The pair hit it off so well after their 2004 meeting that they have collaborated on four major projects, including “Island Universe,” a collection of glass and chrome starburst-like sculptures suspended from the ceiling in what some critics say has been McElheny’s most ambitious work.
The five pieces of “Island Universe” represent different models of the cosmos and other potential universes. Each structure features a central metal sphere, from which protrude metal rods that represent different lengths of time. Those in turn are tipped by clusters of handblown-glass globes and discs of different shapes and sizes, meant to represent clusters of galaxies. Light bulbs on each structure signify quasars.
Visitors who approach “Island Universe,” which is suspended just a few feet above the floor, will be able to see their own miniaturized reflections in the polished globes and discs.
“Given the size of the work, it inspires one to think about the vast size of the universe and our small place in it,” Molesworth said. “But it should be noted that while our physical presence in the universe is small, ‘Island Universe’ makes it clear through our reflections that we are at the core of our world, and a necessary component of it.”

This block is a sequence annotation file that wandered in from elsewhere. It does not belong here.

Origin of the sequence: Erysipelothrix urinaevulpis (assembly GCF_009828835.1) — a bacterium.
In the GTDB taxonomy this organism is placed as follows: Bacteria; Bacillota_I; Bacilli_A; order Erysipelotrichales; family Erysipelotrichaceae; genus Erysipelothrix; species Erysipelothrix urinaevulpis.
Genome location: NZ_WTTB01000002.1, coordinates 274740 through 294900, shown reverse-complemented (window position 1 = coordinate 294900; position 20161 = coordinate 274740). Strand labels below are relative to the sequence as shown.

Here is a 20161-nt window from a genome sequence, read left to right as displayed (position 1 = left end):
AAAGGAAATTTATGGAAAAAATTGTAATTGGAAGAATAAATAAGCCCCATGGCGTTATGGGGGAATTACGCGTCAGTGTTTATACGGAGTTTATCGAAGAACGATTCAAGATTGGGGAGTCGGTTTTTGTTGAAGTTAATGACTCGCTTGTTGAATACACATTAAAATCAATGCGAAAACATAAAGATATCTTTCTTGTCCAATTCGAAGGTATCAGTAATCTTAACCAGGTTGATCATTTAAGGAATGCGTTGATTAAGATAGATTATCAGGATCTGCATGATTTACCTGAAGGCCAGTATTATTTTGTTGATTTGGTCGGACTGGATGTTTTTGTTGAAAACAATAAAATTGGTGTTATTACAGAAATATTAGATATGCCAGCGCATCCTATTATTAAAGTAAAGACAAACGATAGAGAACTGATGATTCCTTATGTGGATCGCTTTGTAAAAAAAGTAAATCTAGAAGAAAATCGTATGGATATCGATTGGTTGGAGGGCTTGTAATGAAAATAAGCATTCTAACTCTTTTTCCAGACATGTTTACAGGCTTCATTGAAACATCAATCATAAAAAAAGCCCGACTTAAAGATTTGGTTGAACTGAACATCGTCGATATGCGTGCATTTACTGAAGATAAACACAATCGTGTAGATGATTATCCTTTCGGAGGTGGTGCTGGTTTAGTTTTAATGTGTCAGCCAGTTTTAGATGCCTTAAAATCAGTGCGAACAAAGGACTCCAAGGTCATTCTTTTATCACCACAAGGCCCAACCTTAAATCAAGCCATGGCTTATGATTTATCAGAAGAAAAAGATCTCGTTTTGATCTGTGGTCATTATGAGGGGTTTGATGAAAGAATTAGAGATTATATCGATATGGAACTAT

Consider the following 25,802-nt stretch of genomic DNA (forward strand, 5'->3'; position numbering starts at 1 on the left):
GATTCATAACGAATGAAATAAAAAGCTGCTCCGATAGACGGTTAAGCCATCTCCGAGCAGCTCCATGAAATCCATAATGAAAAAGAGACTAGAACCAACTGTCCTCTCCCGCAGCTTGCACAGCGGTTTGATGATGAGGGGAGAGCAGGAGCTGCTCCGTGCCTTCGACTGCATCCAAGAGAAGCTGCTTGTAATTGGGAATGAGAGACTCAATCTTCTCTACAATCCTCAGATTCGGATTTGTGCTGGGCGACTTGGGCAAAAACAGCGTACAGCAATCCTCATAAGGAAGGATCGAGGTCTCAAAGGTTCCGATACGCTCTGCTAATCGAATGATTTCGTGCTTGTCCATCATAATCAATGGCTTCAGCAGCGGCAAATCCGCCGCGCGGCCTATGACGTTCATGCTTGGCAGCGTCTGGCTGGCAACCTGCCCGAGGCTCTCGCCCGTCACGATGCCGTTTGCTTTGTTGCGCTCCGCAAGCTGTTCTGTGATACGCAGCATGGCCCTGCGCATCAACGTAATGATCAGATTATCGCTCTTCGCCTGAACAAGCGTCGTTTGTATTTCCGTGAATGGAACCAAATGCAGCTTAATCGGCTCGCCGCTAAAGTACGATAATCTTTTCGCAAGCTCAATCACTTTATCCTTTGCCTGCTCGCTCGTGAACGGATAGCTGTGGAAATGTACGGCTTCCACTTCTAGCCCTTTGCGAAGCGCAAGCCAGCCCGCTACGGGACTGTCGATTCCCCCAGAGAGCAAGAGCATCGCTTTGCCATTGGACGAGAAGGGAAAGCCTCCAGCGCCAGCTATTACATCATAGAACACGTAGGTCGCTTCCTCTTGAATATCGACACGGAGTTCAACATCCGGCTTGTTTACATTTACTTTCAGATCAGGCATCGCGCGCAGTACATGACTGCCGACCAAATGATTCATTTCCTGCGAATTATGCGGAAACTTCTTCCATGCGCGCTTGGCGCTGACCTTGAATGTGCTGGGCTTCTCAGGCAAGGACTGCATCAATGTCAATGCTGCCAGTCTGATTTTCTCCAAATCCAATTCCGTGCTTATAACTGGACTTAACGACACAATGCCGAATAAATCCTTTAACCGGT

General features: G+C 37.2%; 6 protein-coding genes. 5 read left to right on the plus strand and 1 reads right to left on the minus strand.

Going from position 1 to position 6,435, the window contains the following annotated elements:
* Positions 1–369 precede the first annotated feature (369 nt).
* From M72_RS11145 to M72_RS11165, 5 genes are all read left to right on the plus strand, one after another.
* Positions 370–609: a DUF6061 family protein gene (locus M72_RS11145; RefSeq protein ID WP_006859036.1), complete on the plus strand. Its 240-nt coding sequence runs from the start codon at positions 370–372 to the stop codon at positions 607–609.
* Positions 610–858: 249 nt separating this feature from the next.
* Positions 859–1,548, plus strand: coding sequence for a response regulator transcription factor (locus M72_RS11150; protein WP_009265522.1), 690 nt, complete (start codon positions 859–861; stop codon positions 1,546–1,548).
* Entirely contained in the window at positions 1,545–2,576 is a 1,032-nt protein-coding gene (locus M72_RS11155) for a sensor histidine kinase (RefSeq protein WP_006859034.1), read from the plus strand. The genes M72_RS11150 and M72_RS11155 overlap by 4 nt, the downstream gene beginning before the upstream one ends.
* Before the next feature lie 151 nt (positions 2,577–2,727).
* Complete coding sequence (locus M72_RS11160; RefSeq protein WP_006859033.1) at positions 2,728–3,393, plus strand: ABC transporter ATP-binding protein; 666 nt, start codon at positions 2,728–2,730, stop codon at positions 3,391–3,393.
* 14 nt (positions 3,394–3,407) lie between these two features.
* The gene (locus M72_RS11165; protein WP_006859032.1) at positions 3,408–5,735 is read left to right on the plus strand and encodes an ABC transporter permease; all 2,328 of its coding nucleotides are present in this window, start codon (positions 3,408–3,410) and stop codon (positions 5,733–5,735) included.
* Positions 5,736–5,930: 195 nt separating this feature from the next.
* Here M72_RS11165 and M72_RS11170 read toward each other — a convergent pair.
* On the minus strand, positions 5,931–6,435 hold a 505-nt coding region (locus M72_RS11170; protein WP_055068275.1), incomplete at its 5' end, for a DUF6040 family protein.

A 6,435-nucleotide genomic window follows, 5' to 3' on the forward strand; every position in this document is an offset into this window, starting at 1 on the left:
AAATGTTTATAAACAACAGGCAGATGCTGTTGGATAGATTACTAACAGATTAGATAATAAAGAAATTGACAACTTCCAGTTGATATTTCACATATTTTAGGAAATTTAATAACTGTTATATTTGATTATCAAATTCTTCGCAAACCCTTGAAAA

The pieces resemble chandeliers, and in fact they were inspired by the old Lobmeyr chandeliers at the Metropolitan Museum of Art in New York, but with Weinberg’s custom made-for-art algorithms as a blueprint.
“One of the things that made ‘Island Universe’ special for me was the manner in which David and I designed specific galactic clusters and arrangements through blown glass,” McElheny said. “I’m a big fan of accuracy, because I believe if you’re going to ask the public to look at a piece of art and think about what it means, there should be a measurable meaning to it. It’s sort of my nuts-and-bolts approach to the complexities of astronomy and cosmology.”